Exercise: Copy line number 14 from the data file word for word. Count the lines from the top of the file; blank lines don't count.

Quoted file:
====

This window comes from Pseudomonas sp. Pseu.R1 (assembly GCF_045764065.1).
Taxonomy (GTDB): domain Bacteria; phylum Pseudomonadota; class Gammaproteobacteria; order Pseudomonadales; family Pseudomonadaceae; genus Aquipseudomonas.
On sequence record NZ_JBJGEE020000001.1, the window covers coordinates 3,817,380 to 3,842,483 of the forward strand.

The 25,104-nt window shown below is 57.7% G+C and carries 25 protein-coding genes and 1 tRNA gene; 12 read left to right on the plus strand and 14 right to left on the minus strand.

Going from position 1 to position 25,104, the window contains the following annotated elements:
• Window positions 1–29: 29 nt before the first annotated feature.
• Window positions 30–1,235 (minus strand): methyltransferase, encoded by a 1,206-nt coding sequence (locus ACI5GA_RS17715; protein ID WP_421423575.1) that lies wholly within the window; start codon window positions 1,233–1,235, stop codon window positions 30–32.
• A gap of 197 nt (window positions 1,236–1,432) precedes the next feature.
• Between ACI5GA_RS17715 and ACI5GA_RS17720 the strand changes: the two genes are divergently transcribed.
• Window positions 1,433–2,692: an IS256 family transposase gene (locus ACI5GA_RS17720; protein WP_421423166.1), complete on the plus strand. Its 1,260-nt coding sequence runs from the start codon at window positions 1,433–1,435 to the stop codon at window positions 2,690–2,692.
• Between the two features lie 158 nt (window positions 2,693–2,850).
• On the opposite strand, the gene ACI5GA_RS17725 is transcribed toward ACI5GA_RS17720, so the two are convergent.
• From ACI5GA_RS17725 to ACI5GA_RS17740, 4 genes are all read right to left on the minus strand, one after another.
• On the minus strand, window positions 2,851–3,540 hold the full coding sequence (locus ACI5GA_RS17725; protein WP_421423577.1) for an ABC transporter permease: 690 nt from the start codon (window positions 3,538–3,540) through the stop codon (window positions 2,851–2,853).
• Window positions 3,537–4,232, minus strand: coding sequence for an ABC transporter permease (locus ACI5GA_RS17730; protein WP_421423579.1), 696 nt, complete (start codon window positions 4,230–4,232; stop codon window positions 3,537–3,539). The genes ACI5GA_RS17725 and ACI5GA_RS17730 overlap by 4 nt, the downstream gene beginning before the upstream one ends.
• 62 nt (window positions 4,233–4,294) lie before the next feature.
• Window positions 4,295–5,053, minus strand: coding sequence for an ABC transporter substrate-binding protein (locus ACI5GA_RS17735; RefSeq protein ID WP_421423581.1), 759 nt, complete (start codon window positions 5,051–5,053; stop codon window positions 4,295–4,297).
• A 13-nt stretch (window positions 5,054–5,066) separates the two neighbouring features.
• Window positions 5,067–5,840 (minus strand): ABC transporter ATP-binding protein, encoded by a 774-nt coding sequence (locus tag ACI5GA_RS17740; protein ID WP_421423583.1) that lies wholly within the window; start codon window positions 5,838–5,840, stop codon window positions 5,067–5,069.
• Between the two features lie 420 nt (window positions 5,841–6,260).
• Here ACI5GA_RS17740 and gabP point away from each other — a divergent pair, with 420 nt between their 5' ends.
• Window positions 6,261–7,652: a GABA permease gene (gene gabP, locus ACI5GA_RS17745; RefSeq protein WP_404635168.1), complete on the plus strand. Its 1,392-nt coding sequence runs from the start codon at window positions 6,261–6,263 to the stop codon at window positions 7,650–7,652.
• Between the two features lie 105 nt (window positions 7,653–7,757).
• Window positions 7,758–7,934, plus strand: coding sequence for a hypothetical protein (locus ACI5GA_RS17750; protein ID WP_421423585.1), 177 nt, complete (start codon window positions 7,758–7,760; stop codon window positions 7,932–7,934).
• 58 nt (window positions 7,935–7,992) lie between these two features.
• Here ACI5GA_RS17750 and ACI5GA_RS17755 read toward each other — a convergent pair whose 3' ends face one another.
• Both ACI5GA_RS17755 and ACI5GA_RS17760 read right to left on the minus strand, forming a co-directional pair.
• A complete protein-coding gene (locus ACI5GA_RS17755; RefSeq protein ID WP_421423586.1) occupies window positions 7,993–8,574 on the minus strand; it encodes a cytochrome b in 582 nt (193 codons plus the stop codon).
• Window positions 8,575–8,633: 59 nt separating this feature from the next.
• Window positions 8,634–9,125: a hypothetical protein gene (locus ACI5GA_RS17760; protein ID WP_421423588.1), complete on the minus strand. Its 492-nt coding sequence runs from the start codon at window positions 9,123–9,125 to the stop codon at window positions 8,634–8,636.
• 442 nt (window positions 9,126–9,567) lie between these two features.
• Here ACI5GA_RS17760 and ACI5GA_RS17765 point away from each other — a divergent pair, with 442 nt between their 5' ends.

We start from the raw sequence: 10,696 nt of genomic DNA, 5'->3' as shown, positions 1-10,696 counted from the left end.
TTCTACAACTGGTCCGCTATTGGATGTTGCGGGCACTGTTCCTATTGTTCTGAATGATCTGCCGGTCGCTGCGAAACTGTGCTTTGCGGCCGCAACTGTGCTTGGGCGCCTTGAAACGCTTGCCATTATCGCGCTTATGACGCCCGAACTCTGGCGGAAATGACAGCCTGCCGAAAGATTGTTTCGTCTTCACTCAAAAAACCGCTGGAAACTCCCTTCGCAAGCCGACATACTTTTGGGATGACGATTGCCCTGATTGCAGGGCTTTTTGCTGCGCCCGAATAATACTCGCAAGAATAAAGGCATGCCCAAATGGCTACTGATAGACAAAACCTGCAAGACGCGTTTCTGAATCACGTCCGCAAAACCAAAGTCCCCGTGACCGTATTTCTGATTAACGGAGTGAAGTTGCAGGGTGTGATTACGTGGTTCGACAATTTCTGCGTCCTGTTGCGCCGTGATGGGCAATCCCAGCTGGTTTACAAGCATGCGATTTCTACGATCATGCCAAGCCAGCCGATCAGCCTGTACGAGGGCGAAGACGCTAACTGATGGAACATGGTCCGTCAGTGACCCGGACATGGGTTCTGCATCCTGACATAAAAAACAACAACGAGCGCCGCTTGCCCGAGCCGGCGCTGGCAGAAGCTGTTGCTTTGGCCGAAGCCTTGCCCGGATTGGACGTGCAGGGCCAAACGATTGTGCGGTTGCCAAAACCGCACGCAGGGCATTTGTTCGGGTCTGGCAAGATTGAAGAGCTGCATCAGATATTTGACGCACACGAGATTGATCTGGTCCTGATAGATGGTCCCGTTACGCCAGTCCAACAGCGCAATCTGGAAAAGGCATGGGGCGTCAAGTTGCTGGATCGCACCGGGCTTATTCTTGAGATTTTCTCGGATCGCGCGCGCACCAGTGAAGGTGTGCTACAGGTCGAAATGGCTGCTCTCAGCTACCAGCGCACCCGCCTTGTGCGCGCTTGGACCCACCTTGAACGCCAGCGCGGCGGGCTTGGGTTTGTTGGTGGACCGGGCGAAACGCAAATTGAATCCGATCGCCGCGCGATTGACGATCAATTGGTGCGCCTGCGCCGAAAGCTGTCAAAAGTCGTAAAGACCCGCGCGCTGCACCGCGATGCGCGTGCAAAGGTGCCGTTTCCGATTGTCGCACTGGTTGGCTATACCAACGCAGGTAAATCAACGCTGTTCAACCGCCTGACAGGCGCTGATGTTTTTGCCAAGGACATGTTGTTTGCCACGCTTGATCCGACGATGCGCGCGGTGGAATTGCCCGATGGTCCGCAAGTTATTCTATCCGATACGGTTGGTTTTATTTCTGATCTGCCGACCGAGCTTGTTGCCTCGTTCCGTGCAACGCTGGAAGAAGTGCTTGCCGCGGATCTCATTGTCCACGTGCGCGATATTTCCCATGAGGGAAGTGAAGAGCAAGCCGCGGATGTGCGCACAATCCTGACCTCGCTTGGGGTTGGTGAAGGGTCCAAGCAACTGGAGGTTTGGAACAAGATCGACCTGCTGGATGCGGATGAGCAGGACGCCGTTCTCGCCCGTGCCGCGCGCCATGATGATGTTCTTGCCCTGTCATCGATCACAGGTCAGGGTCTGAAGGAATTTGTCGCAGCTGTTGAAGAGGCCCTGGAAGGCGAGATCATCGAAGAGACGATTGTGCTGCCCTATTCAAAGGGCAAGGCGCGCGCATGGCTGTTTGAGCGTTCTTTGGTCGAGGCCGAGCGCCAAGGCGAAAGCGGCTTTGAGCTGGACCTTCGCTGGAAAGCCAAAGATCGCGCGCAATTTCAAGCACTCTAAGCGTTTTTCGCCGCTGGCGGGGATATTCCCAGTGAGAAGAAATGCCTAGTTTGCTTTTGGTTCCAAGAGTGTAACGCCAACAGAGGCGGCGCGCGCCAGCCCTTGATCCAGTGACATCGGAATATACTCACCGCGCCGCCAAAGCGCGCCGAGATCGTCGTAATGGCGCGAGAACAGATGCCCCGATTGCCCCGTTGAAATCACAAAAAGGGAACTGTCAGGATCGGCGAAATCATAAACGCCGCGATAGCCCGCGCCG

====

• On the minus strand, window positions 2,851–3,540 hold the full coding sequence (locus ACI5GA_RS17725; protein WP_421423577.1) for an ABC transporter permease: 690 nt from the start codon (window positions 3,538–3,540) through the stop codon (window positions 2,851–2,853).